In order to determine the exact start sites, a primer extension analysis was performed. It should be emphasized that primer extension analysis was only possible after the reverse transcription step of the RT–PCR analysis had been optimized. Figure 4A shows primer extension analysis of the 5′-end of the (–)-strand of RNA 1. The sample from the transcription assay exhibits a main band at position A111 (according to the numbering of cPSTVd); addition of α-amanitin completely abolished this signal (compare slot NE with NE + αA). This band was not caused by a sequence-specific stop of reverse transcriptase, because primer extension of an in vitro (–)-strand PSTVd transcript as a control did not exhibit a band at position A111 [slot (–)]. The minor bands corresponding to shorter primer extended transcripts are either due to early termination or might represent minor start sites adjacent to the predominant start site A111. Addition of non-templated nucleotides was not observed. Thus, a specific or at least predominant start site of pol II-dependent transcription of the cPSTVd molecule was identified at nucleotide A111. This result is in agreement with the RT–PCR analysis of the 5′-end of (–)-strand RNA 1, which predicted a start site between cPSTVd nucleotides 87 and 113.
Figure 4B shows primer extension of the 5′-end of (–)-strand RNA 2. One band at position A325 was found; controls were carried out corresponding to those with (–)-strand RNA 1. A very faint band was observed five to six bases upstream of A325, with only minor reduction by α-amanitin (visible only in the original, not in the reproduction). This band might be from less specific transcription and was not considered further. The second start site at nucleotide A325 is also in agreement with the RT–PCR analysis, which predicted a second (–)-strand RNA start site between cPSTVd nucleotides 208 and 359/1 and 87. Further primer extensions using additional primers did not show additional 5′-ends of the newly synthesized RNAs (data not shown).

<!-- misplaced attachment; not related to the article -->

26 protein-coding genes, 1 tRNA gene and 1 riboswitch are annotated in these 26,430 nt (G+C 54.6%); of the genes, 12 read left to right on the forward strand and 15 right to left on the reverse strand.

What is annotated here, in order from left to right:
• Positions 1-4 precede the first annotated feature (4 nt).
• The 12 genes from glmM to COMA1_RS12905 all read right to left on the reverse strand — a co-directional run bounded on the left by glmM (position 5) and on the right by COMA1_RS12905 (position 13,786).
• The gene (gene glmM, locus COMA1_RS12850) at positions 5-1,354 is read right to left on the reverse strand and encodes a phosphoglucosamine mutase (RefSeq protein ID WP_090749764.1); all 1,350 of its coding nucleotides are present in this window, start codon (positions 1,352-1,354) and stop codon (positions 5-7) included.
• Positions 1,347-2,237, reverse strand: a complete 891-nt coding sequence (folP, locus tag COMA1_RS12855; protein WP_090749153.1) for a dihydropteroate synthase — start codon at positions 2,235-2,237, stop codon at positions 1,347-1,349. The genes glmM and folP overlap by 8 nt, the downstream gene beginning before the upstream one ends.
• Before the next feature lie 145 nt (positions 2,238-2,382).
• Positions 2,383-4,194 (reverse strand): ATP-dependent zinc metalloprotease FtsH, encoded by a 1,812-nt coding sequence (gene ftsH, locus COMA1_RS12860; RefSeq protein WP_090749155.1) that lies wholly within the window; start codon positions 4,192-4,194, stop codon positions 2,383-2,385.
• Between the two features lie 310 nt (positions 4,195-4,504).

A priori it could not be excluded that the nuclear extract used for transcription might contain some nuclease activity, which could lead to nicks in the viroid RNA. These nicks might occur at selective sites as a consequence of the sequence and secondary structure of the viroid. One might imagine two possibilities of selective nicks simulating specific start sites: (i) nicks in circular PSTVd could generate a promotor-independent start site for pol II on the 3′-site of the nick, which is known for nicks in double-stranded DNA templates for pol II transcription (38,39); (ii) nicks in the (–)-strand RNA could simulate a transcription product start site when the start site is determined by primer extension.